There’s not a whole lot that I recall from my childhood. I remember exciting moments as general experiences, like going to the dump with my dad. He would pack his blue pick-up truck full of trash and we’d zip to the transfer station in Shoreline. I wasn’t allowed to get out of the car once we got there, but I’d watch excitedly as he’d toss bags of our garbage into the deep abyss. I’d look on as huge yellow machines pushed down other people’s trash, compacting it for the loads to follow.
I have vague memories of holidays; of waking up at 5am on Christmas morning to a cascading pile of gifts. I can recall tearing them open as my parents struggled to stay awake, showing them the toys from “Santa” that they had only finished wrapping 20 minutes before. I fondly recall that our Santa Claus was lactose intolerant, just like my dad! But he loved cookies.
My sister and I spent hot summer days riding bicycles to the corner store for an Icee or popsicles or for a box of Alexander the Grape. I would spend nearly every day playing with my friends Amy and Debbie. We’d ride bicycles, swim in their snap pool or dig to China in their red sandbox. From time to time we’d visit Mr. Brown just a few houses away and he’d sit us at his bar and serve cups of 7-Up. Not long after my friend Elisabeth moved down the street, she pushed me down her stairs because she was upset that my mom called me home to dinner. Heather, the angry little girl up the block, threatened to shoot my parents when they said I couldn’t come out to play (Look at me, all hot shit and stuff that my unavailability led to domestic violence and threats of murder).
During the summer before third grade we moved to a new house. WITH A POOL. I was instantly hotter and more popular then ever. People assumed my parents were rich. So did I. Because only rich people had pools. This clouded my judgment until the year my mom told me I had to stop taking trumpet lessons because we couldn’t afford them. “BUT WE HAVE A POOL! WITH A DIVING BOARD!” It didn’t make one damn bit of difference, and slowly dissipated any hope I might have had of becoming Chris Botti.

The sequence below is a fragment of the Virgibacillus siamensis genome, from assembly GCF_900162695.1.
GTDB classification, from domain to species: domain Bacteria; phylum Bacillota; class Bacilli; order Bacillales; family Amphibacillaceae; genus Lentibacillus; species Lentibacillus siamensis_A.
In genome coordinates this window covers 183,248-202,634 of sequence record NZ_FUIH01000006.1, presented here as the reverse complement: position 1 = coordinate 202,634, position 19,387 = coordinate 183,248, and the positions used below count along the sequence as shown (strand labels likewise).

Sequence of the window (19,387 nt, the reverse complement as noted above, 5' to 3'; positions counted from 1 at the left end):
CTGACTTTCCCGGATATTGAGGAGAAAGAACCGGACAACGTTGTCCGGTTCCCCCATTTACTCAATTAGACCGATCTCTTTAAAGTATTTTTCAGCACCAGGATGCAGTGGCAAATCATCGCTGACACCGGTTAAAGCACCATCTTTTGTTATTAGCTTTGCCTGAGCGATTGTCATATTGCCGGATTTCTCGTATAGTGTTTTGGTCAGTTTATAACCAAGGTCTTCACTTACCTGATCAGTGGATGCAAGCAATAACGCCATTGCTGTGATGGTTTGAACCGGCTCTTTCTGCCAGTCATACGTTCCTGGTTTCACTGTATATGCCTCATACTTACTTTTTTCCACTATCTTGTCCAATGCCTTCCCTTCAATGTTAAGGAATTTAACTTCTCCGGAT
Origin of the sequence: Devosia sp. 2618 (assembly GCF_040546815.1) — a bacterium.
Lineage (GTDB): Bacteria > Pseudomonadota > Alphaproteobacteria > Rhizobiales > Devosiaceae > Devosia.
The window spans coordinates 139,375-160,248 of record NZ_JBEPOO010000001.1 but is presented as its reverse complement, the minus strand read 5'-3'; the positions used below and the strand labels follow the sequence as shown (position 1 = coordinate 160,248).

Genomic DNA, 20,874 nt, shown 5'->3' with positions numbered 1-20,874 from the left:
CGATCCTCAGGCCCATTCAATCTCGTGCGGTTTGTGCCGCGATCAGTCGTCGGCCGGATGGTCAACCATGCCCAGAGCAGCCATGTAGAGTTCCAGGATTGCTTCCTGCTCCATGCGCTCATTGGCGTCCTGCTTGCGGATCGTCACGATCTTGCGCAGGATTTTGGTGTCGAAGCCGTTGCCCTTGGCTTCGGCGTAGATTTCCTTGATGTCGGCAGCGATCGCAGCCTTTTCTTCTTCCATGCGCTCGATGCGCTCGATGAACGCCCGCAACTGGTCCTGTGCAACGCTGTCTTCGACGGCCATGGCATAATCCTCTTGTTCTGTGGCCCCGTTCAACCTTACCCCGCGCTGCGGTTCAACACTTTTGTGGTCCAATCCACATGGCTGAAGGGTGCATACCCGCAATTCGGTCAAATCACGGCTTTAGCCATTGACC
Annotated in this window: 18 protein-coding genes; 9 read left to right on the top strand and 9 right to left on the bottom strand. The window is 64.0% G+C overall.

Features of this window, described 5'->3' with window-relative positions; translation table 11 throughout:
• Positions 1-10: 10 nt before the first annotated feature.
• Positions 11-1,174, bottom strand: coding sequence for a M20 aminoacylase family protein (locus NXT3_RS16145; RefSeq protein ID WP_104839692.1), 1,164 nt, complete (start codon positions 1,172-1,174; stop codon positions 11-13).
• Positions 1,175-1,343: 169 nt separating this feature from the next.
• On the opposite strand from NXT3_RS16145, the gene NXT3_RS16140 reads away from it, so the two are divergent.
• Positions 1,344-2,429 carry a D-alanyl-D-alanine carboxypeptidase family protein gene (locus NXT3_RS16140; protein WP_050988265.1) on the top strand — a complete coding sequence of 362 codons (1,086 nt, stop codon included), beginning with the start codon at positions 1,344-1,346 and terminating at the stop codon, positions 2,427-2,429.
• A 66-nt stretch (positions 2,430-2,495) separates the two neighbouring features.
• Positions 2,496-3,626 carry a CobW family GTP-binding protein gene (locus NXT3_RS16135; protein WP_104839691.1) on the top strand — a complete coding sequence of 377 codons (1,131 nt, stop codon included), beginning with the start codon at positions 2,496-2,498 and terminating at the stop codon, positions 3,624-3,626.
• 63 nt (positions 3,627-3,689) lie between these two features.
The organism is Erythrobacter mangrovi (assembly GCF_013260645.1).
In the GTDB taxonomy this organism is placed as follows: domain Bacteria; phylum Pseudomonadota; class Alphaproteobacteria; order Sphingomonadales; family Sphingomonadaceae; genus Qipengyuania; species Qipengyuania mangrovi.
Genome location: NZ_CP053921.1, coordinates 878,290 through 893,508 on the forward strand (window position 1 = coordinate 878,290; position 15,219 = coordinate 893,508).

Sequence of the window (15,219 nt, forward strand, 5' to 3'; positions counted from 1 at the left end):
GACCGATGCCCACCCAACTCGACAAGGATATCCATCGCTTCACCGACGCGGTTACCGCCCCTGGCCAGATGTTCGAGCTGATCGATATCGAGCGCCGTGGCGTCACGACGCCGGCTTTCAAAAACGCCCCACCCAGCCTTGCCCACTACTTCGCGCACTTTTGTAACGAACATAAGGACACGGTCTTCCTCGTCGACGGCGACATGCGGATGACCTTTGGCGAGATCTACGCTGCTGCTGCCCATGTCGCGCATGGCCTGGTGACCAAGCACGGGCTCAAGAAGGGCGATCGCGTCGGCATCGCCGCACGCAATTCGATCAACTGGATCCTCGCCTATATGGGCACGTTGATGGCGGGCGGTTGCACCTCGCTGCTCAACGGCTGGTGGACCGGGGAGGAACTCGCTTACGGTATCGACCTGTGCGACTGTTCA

Back in 1983, I was attending first grade. I have very few memories of grade school, vague or specific. This might possibly be due to the fact that I spent all those years under the tutelage of nuns and Catholics. It might also be because I had a hard time relating to most of my family. I quickly became the odd one out. My brother, ten years older than I, was out of the house before I really got to know him. My sister was much more girly and too caught up in her life and friends to want to hang out with me. My mother started to realize that I was different, a daddy’s girl through and through. I think that from a very early age she didn’t know quite what to do with me. My dad was my hero. He and I did a lot of fun things together. He’d give me money for the popsicle man, taught me how to shift gears in his pick-up truck and took me to every sports practice and game that I ever had.
While cleaning out my parents garage in preparation for their garage sale (or, as my brother-in-law likes to call it, the Crap Transfer) we came across some of my old things. There were report cards (“Linsey is smart, but very shy.”), half-filled notebooks (“There is no such thing as Jesus”), notes passed in sex-education class (“Are you a masterbaker?”) and this:
My mother insisted that I take it home. She is still horrified at the fact that she is thrown into the portrait as an afterthought. She is squished along the edge and has no face. In fact, the stick of her body is plunged up into her head. Even my brother gets more plate time than she does, and I thought he was mean. It’s no surprise to anyone that my dad is the tallest family member, other than myself. Somehow our dog, or what we can only assume is a dog, was more important than any of them. In fact, if he felt like a snack, he could eat someone. I, of course, seem to have had a grandiose ego. I’m nearly as tall as the trees. Perhaps I envisioned a future as a giant. Apparently a drunken, tipsy giant. But I did manage get a couple of things right – like those huge boobs.
I can only hope that, years from now, when our children are drawing dinnerware for Janie and I, that I am given more plate time than our rotten cats.